New choices from the Dr.

Chicago Town Pizza

FROZEN pizza has been flying out the door since the pandemic began, with stay at home orders leaving consumers with only home comforts to rely on.

At Dr. Oetker UK – the firm behind Chicago Town and Ristorante – sales have been growing, as head of marketing for pizza Paula Wyatt explained.

“Frozen pizza is a huge driver of sales and the pandemic presented a huge growth opportunity as Brits spent more time at home and made the most of an evening in.

“The total frozen pizza market received steady incremental growth during the pandemic.
“A range that has seen particularly high performance within the sector in Scotland is Chicago Town Takeaway, up 6.8% year on year,” she said.

Lockdown restrictions certainly didn’t hurt frozen pizza sales, but Dr. Oetker hasn’t been resting on its laurels either.

The firm has been on a bit of an NPD blitz, particularly when it comes to appealing to vegans and vegetarians.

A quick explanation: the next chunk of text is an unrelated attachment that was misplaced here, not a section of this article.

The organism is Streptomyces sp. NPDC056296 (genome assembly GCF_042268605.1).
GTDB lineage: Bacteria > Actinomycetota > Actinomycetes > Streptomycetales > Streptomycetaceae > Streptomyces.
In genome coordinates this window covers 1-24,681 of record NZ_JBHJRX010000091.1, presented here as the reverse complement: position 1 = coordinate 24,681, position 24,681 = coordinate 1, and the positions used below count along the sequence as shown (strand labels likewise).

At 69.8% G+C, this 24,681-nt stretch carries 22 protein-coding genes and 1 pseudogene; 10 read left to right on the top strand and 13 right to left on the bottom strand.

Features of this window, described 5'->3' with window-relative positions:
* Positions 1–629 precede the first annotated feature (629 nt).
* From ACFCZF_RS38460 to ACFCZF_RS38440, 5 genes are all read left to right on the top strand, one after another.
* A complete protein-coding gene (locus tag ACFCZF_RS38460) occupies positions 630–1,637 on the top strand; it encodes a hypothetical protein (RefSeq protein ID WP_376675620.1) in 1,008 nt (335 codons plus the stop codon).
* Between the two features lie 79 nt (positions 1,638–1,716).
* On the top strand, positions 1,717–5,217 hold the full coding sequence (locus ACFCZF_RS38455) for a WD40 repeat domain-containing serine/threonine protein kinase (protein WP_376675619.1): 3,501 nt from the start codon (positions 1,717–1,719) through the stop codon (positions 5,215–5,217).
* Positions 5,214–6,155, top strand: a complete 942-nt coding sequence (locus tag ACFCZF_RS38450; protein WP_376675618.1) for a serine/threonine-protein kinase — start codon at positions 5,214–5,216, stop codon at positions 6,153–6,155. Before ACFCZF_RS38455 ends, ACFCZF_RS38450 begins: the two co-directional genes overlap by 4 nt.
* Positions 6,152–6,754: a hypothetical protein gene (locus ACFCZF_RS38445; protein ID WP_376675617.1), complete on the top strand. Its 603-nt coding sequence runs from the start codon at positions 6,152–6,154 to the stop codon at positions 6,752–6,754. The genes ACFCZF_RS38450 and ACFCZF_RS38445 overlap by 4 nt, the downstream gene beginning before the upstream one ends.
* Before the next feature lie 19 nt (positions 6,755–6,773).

Last year, Dr. Oetker introduced its first ever vegan pizza in their Chicago Town Takeaway line, Vegan Tomato Stuffed Crust Sticky BBQ Jackfruit.

Since its release, Wyatt said the pizza has gone on to be the number one vegan SKU in the Scottish market.

Chicago Town deep dish light
Dr. Oetker has been expanding its vegan and vegetarian frozen pizza options.

Dr. Oetker has also launched the vegetarian Chicago Town Deep Dish Light Cheese Feast. Wyatt said it represented a “first of its kind” for the frozen pizza category, promising a “cheesy, fully loaded pizza experience, despite boasting 30% less fat than the original.”

She added that the 30% reduction in fat was achieved through a new crust recipe and lighter cheese blend.

The Ristorante brand has also benefitted from some plant-based innovation, through the launch of the vegan friendly Ristorante Margherita Pomodori.

Wyatt said that the vegan trend is “continually growing” among frozen pizza consumers.
“The total frozen vegan pizza market is worth £9 million and growing at 49.2% in the latest 52 weeks with the Scottish market growing ahead of that at 58%,” she said.